Well, it was a nice respite, but even I knew I couldn’t hide very long. A high school class mate and neighbor from up in the mountains decided to go to nearby Havre to work and needed a roommate. I spent a great deal of time in high school at her house. Her folks had nine kids and they never noticed another one hanging around once in a while. Plus, her Uncle and my Dad were buddies. So, off we went to find an apartment, move in our meager stuff, and get jobs. I also went to school at Northern Montana College part time. She went to cosmetology school. There in NMC’s tiny English department I actually began to learn something – about myself. The professors, some with prestigious credentials, presided over classes of eight or ten students. For the first time ever, I enjoyed conversations about complex ideas and themes in literature with my contemporaries.

My roommate and I shared enough common history to make our stay together a great deal of fun. We even had another gal from high school join us for a time. We met other young women in our building and had more fun. There were boyfriends and drinking and time went by. My roommate moved on to bigger and better things and I moved into a tiny little apartment by myself and got a yellow tabby kitten I named Sarge but called Baby. He was there through my invisible years of over eating, over drinking, and toying with drugs and promiscuity. I was in trouble and no one ever knew it. I managed, much to my amazement, to earn the Jane Buttrey Memorial scholarship for the English department two years running. It was during this bleak time that one of my college professors, teaching writing incidentally, told me he had suffered from clinical depression and perhaps I might be slogging along those lines myself. I sought out a psychologist, got some helpful drugs, and started to come up for air.  I met a handsome highly sensitive guy with complementary emotional issues from Great Falls and decided it was time to move on, hence my transfer from Havre to Great Falls, and the corresponding trip to Europe.

So thirty years ago in March of 1984, in Westy’s car, I and three other people joined a convoy of other cars full of intrepid adventurers heading to Calgary, Canada. I looked forward to what I thought would be a lovely diversion and a rounding out of my not quite fine arts education. It was in the duty free shop at the border in Sunburst, MT, that my sociology professor, Hans, while buying wine or vodka or something like that, said to me, “Dieter [dee ter] is going to like you.” My response?  “What’s a ‘dieter’?” Hans, a traditional looking German, tall, mostly bald, with little brushy salt and pepper eyebrows and mustache and twinkling blue eyes behind his specs, guffawed loudly and told me Dieter was our bus driver. So, I tucked that little nugget into my imagination and settled in for the hop across the pond.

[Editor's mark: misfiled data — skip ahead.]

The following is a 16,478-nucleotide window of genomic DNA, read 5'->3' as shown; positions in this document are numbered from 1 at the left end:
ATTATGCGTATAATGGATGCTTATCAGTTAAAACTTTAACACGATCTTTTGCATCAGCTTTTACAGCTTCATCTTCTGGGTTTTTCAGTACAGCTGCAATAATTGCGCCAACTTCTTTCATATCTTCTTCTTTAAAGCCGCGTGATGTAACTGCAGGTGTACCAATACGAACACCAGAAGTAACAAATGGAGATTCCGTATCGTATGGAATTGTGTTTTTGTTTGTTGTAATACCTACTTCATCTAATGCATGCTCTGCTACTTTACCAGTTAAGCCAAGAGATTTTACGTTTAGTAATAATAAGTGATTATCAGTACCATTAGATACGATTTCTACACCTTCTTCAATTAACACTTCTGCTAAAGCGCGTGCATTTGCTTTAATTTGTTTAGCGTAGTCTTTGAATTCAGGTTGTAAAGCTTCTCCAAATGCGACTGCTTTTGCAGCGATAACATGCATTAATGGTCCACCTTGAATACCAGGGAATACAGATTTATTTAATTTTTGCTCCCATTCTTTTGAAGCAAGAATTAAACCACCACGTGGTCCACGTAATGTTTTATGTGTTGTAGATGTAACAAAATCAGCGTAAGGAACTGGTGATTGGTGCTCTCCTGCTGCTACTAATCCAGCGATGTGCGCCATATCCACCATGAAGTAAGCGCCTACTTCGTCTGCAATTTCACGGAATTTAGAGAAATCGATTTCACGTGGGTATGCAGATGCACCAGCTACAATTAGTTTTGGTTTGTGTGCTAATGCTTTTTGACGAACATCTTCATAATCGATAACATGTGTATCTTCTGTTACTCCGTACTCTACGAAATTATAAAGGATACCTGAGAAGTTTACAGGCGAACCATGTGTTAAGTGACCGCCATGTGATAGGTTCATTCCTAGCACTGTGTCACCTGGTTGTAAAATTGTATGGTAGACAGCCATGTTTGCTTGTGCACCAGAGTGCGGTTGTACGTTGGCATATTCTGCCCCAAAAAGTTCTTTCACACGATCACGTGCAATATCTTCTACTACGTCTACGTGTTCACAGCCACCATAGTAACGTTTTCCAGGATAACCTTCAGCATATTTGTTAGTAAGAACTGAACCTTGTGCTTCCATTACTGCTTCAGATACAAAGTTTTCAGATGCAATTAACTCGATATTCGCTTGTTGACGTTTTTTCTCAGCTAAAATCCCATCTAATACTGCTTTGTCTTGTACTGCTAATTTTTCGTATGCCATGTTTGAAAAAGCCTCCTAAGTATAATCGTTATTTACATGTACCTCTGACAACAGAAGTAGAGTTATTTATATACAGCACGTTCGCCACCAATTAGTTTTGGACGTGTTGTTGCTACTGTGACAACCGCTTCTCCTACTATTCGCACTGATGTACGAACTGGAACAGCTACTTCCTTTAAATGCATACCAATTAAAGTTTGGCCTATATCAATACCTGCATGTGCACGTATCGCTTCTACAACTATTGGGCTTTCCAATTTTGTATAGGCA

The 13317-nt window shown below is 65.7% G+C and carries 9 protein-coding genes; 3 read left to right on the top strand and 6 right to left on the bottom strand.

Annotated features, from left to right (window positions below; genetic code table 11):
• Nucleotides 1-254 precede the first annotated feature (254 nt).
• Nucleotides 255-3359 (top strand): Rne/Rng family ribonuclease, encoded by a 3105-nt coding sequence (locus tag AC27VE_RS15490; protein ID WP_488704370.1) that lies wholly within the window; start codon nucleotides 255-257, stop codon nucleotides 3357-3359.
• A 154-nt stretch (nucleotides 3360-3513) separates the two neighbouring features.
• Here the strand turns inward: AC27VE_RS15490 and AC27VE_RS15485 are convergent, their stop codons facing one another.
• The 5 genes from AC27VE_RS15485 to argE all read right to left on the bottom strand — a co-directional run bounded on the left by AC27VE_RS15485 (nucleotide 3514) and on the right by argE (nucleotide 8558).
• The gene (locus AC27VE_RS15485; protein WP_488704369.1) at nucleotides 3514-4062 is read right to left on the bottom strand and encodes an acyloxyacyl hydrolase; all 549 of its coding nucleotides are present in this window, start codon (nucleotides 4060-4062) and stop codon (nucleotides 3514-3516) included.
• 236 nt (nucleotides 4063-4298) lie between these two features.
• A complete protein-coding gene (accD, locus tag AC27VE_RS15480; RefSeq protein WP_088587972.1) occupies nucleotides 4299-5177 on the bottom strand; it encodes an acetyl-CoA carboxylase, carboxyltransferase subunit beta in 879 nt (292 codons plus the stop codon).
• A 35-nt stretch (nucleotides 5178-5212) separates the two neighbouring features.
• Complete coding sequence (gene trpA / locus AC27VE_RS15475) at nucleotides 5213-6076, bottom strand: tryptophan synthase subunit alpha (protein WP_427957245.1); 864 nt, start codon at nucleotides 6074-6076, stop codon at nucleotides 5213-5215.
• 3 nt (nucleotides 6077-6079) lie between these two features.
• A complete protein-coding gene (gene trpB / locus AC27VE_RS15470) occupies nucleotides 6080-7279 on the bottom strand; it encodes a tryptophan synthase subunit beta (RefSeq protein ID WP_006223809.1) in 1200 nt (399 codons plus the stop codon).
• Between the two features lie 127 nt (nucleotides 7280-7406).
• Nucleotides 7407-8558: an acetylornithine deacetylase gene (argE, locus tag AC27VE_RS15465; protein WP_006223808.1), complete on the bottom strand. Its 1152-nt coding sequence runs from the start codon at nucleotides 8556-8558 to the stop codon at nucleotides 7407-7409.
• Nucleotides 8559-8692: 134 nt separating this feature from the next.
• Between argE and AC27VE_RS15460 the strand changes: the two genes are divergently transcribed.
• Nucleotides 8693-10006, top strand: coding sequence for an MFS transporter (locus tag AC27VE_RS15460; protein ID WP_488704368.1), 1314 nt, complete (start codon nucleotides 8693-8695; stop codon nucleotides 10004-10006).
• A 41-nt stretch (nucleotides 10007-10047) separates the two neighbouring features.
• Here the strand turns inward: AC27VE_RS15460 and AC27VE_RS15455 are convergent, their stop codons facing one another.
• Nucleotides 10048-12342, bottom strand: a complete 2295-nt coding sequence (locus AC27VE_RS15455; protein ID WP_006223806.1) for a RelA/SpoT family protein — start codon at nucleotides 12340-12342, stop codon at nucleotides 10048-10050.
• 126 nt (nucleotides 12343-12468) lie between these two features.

In the blur of getting my passport and picking luggage and finishing my finals and being ready to move into a new place in a different town upon my return, a week late for the first week of the next semester, I never once felt like I was doing the wrong thing. I needed something. Maybe this was it. I had flown before but never overseas. So when the rainy clouds over Amsterdam parted and I could see the ground, I was struck by how green everything seemed. Clearly these people did not experience the dry, cold, frozen grey of winter like we have in Montana. It was March. Maybe they had had some of that and now this was spring, I did not know, but the green drew me like a siren’s call. We wandered as a group, wrinkled and yawning, through customs, gathered our bags (although one older couple had left theirs sitting at the airport in Canada) and bunched around our guides awaiting the next step. We would head to our hotel first, deal with our jet lag, and begin our European road trip first thing tomorrow. Tonight we would explore Amsterdam a bit but first we must meet our bus driver. My roommate, Lillian, was a woman in her mid-fifties who was friends with our professors and on this excursion by herself. She was lovely, open, charming. Of course all our accommodations and the agenda had been settled before we ever left home, so all we had to do was find our niches in the array of personalities and keep up. Our bus driver was introduced to us all. He was a longtime friend of Hans. Dieter appeared tall and slender with short straight dark hair, a saucy mustache hiding a wicked grin, and eyes the color of water. There was some joking about him being a Bavarian and therefore a bit wild. We meandered out of the airport to a large tour bus waiting curbside. Almost everyone else my age on this tour had either a friend of the same age or a parent along. I was rather under the protection of my two professors and of course my roommate.